Many toys become passing fads, but this one may start a movement

Boys play with action figures and Legos.  Girls play with dolls.  Boys excel in sports and spacial tasks.  Girls excel in interpersonal relationship building and story telling.  These gender norms are and have always been the gender norms in our society, and, for the most part, they accurately describe childrens’ playing and social styles.  But is this really okay?  Should this also be our future?

I didn’t really have a problem with this concept (I liked playing Nintendo video games, my sister liked accessorizing Groovy Girls, and I think we’re both pretty awesome), but now–having looked at sociology and psychology–I have become a bit more skeptical.   Why should it matter that young girls feel that they should play with dolls instead of playing video games?  Sure.  They are better able to develop their social skills and imaginative storytelling abilities through playing “house” and throwing pretend tea parties, but is this somehow taking something away from them?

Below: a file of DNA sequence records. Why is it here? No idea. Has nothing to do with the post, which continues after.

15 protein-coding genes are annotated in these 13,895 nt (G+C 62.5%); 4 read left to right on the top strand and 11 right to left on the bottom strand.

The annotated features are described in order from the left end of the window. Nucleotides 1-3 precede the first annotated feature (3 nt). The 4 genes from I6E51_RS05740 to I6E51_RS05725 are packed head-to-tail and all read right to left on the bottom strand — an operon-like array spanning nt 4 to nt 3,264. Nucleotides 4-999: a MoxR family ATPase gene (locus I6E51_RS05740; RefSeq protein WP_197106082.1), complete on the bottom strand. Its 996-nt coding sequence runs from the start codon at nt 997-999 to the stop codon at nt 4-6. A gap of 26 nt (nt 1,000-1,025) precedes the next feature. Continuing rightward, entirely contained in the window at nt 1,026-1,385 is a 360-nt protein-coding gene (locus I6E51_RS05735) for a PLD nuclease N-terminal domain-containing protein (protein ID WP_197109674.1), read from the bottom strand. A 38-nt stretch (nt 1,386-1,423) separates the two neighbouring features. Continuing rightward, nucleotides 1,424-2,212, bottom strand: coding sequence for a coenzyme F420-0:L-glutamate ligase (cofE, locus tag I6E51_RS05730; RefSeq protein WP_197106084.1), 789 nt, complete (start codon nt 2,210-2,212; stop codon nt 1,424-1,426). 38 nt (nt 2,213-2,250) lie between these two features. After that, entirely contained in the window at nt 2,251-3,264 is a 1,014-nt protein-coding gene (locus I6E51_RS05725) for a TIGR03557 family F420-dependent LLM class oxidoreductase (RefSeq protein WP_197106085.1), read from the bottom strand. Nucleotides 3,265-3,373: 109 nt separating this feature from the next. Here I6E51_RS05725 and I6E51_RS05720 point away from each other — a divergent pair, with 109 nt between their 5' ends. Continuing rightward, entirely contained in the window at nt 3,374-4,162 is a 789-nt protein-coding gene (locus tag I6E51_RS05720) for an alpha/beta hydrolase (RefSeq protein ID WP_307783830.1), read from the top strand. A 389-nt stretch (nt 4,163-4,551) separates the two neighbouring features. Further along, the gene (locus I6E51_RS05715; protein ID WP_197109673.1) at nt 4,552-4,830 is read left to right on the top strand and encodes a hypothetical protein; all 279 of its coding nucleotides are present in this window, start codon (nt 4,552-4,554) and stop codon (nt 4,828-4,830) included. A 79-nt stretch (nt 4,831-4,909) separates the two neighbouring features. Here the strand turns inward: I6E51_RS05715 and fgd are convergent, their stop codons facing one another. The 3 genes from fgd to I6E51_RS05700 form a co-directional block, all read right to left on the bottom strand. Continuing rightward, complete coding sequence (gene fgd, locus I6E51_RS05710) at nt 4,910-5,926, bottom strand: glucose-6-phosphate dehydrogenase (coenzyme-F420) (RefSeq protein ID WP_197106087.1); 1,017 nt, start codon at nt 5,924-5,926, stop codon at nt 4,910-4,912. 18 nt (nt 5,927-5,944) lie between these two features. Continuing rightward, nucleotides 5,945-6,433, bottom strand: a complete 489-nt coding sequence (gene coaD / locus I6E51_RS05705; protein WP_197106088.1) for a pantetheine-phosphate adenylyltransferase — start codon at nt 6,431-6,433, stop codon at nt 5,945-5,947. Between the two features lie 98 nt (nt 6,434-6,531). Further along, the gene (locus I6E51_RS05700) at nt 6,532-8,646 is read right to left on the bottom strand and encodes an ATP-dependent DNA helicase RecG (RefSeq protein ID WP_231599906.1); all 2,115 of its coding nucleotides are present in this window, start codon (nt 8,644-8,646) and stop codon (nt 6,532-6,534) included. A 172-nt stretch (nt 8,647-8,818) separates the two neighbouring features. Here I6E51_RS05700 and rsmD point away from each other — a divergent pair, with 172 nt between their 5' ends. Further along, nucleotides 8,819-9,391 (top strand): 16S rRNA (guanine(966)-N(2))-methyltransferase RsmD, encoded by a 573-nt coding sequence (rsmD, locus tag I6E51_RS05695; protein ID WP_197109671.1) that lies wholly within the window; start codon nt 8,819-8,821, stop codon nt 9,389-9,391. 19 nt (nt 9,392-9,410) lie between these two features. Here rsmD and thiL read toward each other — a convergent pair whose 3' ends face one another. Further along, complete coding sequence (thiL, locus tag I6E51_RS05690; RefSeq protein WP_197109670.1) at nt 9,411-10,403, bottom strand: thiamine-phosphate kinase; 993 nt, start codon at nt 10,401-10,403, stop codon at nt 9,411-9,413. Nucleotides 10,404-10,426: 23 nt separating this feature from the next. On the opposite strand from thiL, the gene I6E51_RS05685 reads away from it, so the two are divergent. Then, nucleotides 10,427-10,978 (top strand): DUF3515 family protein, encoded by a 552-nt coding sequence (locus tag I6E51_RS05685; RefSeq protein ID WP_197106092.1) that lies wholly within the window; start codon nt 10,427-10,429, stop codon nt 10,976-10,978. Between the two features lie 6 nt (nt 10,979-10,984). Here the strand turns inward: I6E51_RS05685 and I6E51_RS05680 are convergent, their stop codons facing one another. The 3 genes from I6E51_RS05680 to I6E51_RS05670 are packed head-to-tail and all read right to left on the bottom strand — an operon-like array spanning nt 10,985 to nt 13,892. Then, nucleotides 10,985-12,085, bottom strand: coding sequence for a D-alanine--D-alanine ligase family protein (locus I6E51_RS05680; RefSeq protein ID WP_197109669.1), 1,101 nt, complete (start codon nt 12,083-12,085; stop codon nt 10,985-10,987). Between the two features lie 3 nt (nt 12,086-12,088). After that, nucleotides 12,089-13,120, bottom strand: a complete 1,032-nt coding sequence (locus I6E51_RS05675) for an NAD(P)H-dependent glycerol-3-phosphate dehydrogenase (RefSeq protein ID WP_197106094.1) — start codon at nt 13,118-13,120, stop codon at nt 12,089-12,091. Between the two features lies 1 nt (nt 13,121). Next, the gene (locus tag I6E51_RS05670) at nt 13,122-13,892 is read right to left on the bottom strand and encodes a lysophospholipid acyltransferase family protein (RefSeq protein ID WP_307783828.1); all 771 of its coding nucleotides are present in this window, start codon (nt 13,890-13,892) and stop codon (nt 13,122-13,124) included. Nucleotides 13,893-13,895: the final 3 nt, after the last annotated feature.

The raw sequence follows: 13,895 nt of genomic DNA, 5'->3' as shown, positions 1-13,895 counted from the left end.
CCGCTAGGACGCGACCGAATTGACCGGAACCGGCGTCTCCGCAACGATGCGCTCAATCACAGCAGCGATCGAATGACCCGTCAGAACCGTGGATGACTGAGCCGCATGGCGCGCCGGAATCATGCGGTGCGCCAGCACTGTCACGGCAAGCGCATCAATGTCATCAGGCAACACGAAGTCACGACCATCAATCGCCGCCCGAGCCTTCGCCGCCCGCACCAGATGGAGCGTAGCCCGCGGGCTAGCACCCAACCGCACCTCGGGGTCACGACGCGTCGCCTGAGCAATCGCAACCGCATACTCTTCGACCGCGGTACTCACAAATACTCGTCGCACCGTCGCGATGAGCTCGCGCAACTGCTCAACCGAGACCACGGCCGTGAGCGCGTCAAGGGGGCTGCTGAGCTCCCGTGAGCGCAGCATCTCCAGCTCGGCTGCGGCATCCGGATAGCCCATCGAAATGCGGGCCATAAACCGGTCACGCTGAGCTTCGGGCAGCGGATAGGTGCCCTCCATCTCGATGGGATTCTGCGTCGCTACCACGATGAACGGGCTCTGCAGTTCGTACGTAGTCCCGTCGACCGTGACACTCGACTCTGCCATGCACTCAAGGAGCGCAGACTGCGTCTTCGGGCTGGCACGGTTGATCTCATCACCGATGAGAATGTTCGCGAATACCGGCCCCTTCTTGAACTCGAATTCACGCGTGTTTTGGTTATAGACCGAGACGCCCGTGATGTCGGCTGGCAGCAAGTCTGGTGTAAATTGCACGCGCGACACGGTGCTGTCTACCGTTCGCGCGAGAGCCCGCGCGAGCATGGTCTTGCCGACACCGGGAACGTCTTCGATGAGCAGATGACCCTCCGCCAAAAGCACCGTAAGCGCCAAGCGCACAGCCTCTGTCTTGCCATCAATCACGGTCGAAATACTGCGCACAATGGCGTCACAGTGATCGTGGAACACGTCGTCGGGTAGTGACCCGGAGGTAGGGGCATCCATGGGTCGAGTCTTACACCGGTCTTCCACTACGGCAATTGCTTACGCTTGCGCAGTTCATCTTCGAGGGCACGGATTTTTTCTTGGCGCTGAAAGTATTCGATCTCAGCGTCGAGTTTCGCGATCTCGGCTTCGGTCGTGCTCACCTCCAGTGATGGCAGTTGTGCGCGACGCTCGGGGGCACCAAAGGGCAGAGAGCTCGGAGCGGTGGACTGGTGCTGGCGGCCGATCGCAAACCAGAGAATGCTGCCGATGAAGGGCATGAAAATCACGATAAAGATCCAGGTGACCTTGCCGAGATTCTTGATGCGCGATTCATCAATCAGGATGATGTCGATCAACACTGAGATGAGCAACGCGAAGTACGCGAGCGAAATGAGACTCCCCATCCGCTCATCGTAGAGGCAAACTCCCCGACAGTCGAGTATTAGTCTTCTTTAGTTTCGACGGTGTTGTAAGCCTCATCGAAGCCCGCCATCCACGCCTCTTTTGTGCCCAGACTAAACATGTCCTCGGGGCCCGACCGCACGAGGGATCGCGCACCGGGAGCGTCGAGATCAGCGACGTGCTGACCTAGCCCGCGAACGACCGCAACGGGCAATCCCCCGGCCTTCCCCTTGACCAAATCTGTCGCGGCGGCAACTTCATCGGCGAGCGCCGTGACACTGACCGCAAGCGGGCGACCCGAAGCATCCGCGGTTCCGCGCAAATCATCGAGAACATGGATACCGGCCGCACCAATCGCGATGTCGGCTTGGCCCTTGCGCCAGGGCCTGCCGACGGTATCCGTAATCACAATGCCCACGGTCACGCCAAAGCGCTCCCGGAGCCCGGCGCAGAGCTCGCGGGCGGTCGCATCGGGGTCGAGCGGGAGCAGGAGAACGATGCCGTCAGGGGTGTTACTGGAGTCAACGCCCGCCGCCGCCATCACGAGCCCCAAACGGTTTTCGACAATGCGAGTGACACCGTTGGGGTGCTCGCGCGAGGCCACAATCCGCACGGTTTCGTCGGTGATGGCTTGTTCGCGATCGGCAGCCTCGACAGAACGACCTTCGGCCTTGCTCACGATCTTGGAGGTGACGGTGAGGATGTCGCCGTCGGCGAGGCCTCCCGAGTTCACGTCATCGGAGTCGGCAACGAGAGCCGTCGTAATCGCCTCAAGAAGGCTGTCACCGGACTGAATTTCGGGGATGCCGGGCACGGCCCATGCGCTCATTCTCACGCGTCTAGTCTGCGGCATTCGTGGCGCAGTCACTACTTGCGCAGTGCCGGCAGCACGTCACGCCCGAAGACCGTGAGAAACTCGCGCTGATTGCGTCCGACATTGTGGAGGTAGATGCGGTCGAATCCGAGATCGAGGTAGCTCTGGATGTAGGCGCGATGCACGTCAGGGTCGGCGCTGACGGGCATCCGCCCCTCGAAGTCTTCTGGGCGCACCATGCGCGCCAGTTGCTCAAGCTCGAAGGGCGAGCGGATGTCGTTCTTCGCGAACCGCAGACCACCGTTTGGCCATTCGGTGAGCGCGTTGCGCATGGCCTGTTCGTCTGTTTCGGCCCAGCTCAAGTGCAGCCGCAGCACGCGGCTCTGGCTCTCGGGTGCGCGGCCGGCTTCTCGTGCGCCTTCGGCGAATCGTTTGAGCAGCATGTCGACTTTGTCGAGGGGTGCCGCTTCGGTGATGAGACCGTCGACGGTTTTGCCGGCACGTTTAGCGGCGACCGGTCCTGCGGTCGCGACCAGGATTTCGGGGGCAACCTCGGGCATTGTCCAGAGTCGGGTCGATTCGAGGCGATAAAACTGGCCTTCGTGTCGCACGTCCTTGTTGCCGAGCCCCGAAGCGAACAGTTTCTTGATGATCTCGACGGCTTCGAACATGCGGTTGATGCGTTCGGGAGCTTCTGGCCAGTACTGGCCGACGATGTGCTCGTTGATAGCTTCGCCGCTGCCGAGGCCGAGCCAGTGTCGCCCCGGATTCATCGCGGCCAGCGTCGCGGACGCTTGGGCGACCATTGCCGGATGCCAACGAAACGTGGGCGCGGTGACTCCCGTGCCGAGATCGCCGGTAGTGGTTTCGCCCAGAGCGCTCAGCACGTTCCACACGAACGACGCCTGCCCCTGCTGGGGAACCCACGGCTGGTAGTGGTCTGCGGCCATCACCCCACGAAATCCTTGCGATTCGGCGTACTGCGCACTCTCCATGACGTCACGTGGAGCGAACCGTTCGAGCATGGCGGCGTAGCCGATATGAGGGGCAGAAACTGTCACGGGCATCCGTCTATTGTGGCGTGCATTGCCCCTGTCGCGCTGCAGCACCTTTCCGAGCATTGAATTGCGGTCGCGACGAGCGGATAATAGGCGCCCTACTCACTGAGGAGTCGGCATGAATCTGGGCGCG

In our world today, it is sad to see how few of women end up studying or working to become engineers (although the number is growing slowly).  Many attribute this general disinterest in the sciences as a byproduct of their childhood activities and, more specifically, their toys.

For this reason, a woman named Debbie Sterling–a female engineer herself–has been working on creating a toy specifically made to get young girls interested in building things with their own minds and hands.  This toy, creatively named GoldieBlox, may finally turn gender norms on their head as it will encourage these young girls to hone their skills and passions for science and engineering for the future.

Check out the awesome story and Debbie’s Kickstarter campaign here!


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